The Indus civilization is in so many ways a puzzle wrapped in another puzzle. One of the most challenging with respect to seals are the terracotta seals of the adjacent and contemporaneous Ahar Banas culture.

The Mesolithic Settlement of Sindh (Pakistan): New Evidence from the Khadeji River Course, an article by Paolo Biagi is another piece of the puzzle of habitation in the Indus delta long before the ancient Indus civilization.

An insightful article that focusses on the clues in a seal and set of sixteen tablets found together at Harappa in 1997 to proffer that they may have been economic tokens.

A very important recent exposition of one of the most important underlying elements – used to make fire, crucial items like weights and much else – of ancient Indus civilization and its connection to, in particular the Rohri Hills.

There is a dearth of ancient Indus-based fiction in English; there are even fewer works in Hindi or Urdu. Yakoob Yawar's Dilmun is among the very few exceptions (indeed, it was the second novel ever to be set in the ancient Indus civilization, 50 years after the Hindi Murdon ka Teela by Rangeya Raghava).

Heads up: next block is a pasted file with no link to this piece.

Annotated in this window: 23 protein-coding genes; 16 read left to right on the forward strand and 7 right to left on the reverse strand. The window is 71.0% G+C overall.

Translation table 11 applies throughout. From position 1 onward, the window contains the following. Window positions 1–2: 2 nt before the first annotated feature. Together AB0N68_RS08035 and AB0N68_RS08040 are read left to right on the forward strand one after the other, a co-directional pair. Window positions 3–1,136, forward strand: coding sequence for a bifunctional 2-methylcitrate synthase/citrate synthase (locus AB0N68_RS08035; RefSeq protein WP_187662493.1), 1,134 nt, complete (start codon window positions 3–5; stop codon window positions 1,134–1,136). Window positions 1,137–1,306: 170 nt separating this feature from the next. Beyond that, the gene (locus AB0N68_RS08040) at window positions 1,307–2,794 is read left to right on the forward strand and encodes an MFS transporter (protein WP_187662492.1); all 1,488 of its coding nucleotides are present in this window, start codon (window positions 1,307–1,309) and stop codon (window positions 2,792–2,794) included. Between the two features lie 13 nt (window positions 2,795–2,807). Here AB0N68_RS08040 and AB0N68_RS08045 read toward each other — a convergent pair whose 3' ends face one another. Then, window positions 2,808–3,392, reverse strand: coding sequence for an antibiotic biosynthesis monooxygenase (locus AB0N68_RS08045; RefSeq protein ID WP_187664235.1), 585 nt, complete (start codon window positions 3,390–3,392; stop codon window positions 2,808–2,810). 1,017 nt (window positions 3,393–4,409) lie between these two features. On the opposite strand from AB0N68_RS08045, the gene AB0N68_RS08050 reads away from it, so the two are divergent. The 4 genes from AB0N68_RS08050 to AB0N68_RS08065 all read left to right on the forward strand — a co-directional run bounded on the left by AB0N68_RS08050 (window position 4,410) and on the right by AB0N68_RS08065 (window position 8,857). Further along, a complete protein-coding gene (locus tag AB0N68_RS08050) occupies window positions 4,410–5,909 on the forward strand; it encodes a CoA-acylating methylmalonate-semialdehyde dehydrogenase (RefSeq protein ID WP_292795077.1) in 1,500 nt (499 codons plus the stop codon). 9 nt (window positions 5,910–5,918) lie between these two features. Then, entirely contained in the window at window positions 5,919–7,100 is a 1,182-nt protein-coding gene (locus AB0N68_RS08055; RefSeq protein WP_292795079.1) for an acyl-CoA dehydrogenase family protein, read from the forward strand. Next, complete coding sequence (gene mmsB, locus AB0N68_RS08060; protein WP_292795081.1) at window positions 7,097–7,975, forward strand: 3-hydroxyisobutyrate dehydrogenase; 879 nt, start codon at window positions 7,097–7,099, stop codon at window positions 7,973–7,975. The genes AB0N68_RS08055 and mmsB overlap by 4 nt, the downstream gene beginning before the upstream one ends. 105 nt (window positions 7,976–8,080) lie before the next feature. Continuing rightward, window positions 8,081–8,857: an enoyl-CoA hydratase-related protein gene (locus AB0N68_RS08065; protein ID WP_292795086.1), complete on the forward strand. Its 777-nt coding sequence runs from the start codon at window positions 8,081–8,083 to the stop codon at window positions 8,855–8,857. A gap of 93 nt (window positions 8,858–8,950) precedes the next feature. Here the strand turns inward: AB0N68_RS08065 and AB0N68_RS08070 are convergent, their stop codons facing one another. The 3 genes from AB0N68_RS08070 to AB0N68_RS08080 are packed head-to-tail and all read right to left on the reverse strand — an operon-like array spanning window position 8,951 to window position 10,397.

Another answer to a question from you by our panel of leading Indus archaeologists.

And what exactly is steatite?

Dennys Frenez, Jonathan Mark Kenoyer, Nisha Yadav and Massimo Vidale respond.

Surely for a civilization to be so strong, it would need some sort of system of government. Yet I have heard very little evidence of a ruling party or even so much as a hierarchy or caste system within the civilization?

A clever paper looking at how far we have drifted from some of the better ancient Indus ways of living.

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